Too bad her son didn’t exist. She could have worked to build a wonderful relationship with her daughter. I don’t mean to diminish the pain that Leelah’s family is going through. Nothing will bring her back. But the ideology her family used made her feel worthless. This is what I take issue with.

Subhuman.

I can’t stop coming back to that word. To me, this word comprises the root of discrimination and provides the answer to why we still do not have social equality. The idea that some people matter more than others, as if we can quantify every individual’s net worth by the race, gender, sexual orientation, spiritual affiliation, etc., needs to be eradicated once and for all. The reality is that our present society makes beautiful souls like Leelah feel unworthy of life. Is there a bigger indicator of needed change than that?

Leelah hoped her death would mean something.

“The only way I will rest in peace is if one day transgender people aren’t treated the way I was, they’re treated like humans, with valid feelings and human rights.”

In one of her reddit posts, Leelah typed a simple request:

“Please help me…”

Though we couldn’t help her then, we can help her now by taking action to bring her final dream to life.

A change.org petition has racked up 277,140 signatures in the hopes of enacting “Leelah’s Law,” a bill that would ban the harmful practice of conversion therapy, already banned in Washington, D.C., California, and New Jersey. You can sign the petition to protect the gender identity of children nationwide from this emotionally damaging and ineffective practice.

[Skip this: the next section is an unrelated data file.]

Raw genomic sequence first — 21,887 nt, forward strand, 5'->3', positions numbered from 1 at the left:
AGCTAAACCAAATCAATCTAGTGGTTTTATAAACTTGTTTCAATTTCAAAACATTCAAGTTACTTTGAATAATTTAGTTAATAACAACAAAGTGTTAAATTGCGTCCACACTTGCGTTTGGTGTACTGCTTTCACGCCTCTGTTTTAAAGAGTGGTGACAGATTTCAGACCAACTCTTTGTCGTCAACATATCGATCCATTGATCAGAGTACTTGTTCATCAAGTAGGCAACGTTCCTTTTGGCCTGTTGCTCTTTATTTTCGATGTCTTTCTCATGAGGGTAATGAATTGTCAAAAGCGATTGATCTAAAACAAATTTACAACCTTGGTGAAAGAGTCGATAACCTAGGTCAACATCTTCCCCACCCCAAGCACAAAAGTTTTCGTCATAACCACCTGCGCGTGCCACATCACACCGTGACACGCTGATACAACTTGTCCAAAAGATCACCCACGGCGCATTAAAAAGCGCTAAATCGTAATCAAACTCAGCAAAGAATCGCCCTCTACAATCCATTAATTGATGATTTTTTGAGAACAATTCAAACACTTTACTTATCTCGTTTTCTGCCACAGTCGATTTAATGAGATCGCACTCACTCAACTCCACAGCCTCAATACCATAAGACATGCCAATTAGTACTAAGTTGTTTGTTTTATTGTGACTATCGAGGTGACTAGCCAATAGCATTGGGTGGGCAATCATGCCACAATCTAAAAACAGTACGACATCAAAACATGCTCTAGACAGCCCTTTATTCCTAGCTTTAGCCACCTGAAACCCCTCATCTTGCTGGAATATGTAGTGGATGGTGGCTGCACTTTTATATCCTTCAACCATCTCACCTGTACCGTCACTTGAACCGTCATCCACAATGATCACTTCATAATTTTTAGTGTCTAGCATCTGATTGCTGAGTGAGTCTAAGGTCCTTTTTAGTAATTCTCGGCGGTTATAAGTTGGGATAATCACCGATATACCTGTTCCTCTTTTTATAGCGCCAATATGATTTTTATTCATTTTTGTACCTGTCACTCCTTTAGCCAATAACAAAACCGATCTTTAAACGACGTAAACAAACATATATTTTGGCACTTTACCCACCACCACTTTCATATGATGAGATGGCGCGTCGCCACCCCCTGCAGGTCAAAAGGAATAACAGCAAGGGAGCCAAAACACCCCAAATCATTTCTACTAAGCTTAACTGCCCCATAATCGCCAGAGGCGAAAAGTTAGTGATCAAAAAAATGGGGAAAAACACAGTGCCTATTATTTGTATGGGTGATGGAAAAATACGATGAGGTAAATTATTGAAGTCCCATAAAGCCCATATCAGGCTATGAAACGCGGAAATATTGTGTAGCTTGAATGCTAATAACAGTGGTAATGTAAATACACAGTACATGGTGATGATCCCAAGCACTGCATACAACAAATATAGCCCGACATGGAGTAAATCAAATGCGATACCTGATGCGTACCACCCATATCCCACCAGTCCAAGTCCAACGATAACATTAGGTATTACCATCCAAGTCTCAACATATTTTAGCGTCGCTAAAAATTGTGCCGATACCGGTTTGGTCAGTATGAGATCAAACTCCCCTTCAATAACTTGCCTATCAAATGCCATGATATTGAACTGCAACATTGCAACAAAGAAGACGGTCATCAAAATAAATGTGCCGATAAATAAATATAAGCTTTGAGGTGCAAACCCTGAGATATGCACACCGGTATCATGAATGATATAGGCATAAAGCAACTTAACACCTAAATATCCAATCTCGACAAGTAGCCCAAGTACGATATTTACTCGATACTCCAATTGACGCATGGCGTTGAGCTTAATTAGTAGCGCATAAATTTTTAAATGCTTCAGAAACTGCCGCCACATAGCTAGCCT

Whether you paint a nail pink, sign the petition, or simply make Leelah’s story a part of tomorrow’s conversation–don’t be afraid to parade around. There are teens like Leelah who need to hear you.

For more information on how to prevent suicide or fight for the rights of trans-people, check out Human Rights CampaignAmerican Foundation for Suicide Prevention, and  The Guardianwhich has compiled an excellent list of resources for trans-people and those who love them.

Why Parade?

I recently came across this amazing article from the beautiful mind over at Brain Pickings about Mark Twain. It chronicles his views of slavery as a young, impressionable child and how just a few words from his  soft-spoken mother changed his mind forever towards those around him.